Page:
Character means choosing to never live in the thick of thin things. It means being brave as well as objective, and always having the courage to try. Character is in treating people ‒ friends and strangers alike‒ as we would want to be treated, with respect and dignity. It is in understanding that each of us has our role to play in ensuring the success of the herd. Character is being aware of that which is real and essential, at once hidden and evident, so much so that we have to remind ourselves over and over again. It is shown when we make conscious efforts to exercise control over how and what we think about, choosing how we construct meaning from our varied experiences. Character is knowing that true success comes in overcoming our own primal inclinations and conquering our former selves. By choosing to exert our wills, we cease to be slaves to our impulses.

“Man’s inner strength may raise him above his outward fate”. ‒ Viktor Frankl

I believe it is made easier when you narrow down to what you truly want to do. You choose to forgo excuses and complaints and develop the discipline and character required to succeed. You choosing the right rather than the easy path is the hardest ‒ and yet the best ‒ decision you can make. You choose to forgo feeding your weaknesses and being around negative influences, instead replacing them with reinforcing resources and people that would help you along your path. Surprisingly, you find that everything starts to fall in place when you make that decision to go forward in the direction of your dreams, rather than wallowing in negativity and self-delusion.  As Abraham Lincoln once said, “be sure you put your feet in the right place, then stand firm.”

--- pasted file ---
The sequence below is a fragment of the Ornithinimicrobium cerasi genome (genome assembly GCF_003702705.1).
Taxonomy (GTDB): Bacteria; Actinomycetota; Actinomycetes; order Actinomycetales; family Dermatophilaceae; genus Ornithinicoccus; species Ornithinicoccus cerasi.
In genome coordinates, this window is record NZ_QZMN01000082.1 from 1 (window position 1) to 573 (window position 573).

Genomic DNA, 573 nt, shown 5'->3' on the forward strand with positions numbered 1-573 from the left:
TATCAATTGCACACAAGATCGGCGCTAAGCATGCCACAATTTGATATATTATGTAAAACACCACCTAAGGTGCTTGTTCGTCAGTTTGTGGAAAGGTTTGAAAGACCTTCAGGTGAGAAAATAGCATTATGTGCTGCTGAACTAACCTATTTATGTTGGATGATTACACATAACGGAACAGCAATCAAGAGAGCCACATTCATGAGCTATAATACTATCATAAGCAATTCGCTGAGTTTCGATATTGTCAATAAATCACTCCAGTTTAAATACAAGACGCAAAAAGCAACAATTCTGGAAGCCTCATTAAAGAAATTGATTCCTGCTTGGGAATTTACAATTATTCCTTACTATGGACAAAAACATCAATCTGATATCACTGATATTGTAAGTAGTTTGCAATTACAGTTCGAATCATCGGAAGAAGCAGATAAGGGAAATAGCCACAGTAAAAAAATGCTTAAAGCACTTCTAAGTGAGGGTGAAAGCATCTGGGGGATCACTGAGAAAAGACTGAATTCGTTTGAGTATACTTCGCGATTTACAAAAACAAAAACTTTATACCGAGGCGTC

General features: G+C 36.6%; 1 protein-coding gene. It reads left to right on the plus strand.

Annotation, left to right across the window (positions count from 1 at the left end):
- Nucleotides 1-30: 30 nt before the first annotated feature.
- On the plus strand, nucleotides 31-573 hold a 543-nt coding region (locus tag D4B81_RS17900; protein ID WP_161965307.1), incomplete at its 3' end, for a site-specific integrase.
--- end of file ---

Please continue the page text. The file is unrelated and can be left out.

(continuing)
There are lots of things that seem like logical choices in the interim, because they provide fairly immediate benefits. In the search for success, it may be desirable to pick the temporary highs. I do not think all temporary highs are inherently bad. Perhaps the trick is in knowing which to chase and which to let run past you. Maybe, sometimes, you have to let go of the more temporary things and be okay with the less temporary. There is always dignity in obeying the things you really want in life, and as is so often the case, the more temporary highs get in the way of those. Hindsight is always 20/20 though. It can be hard to really know. So, be vigilant. Whenever you observe yourself seeking the shorter path, the faster path, slow down, if you cannot stop. Know that to get to where you really want to go, you might have to walk along the longer, more arduous path, the more unfamiliar one. And in some cases, you might have to create a new path for yourself.